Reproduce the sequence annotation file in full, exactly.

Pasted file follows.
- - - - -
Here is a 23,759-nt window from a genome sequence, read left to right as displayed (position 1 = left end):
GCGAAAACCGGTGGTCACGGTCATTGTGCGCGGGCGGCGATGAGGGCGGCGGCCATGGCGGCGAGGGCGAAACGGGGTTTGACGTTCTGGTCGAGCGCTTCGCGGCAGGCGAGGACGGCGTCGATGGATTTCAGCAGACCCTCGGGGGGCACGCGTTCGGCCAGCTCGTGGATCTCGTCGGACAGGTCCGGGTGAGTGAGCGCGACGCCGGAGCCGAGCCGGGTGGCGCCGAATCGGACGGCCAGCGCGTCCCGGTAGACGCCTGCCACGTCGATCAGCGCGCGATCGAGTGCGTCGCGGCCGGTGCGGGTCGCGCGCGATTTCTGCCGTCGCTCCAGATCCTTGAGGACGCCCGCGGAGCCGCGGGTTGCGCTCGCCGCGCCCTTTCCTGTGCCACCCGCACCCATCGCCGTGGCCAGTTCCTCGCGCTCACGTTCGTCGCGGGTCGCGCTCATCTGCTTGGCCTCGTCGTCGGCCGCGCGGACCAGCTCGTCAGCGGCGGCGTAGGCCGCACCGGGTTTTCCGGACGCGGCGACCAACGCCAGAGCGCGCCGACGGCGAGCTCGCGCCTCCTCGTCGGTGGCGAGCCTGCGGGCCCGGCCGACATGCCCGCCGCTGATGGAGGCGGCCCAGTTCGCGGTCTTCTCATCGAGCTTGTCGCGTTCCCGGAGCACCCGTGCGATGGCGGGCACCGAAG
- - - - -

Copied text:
Here is a 23,759-nt window from a genome sequence, read left to right as displayed (position 1 = left end):
GCGAAAACCGGTGGTCACGGTCATTGTGCGCGGGCGGCGATGAGGGCGGCGGCCATGGCGGCGAGGGCGAAACGGGGTTTGACGTTCTGGTCGAGCGCTTCGCGGCAGGCGAGGACGGCGTCGATGGATTTCAGCAGACCCTCGGGGGGCACGCGTTCGGCCAGCTCGTGGATCTCGTCGGACAGGTCCGGGTGAGTGAGCGCGACGCCGGAGCCGAGCCGGGTGGCGCCGAATCGGACGGCCAGCGCGTCCCGGTAGACGCCTGCCACGTCGATCAGCGCGCGATCGAGTGCGTCGCGGCCGGTGCGGGTCGCGCGCGATTTCTGCCGTCGCTCCAGATCCTTGAGGACGCCCGCGGAGCCGCGGGTTGCGCTCGCCGCGCCCTTTCCTGTGCCACCCGCACCCATCGCCGTGGCCAGTTCCTCGCGCTCACGTTCGTCGCGGGTCGCGCTCATCTGCTTGGCCTCGTCGTCGGCCGCGCGGACCAGCTCGTCAGCGGCGGCGTAGGCCGCACCGGGTTTTCCGGACGCGGCGACCAACGCCAGAGCGCGCCGACGGCGAGCTCGCGCCTCCTCGTCGGTGGCGAGCCTGCGGGCCCGGCCGACATGCCCGCCGCTGATGGAGGCGGCCCAGTTCGCGGTCTTCTCATCGAGCTTGTCGCGTTCCCGGAGCACCCGTGCGATGGCGGGCACCGAAG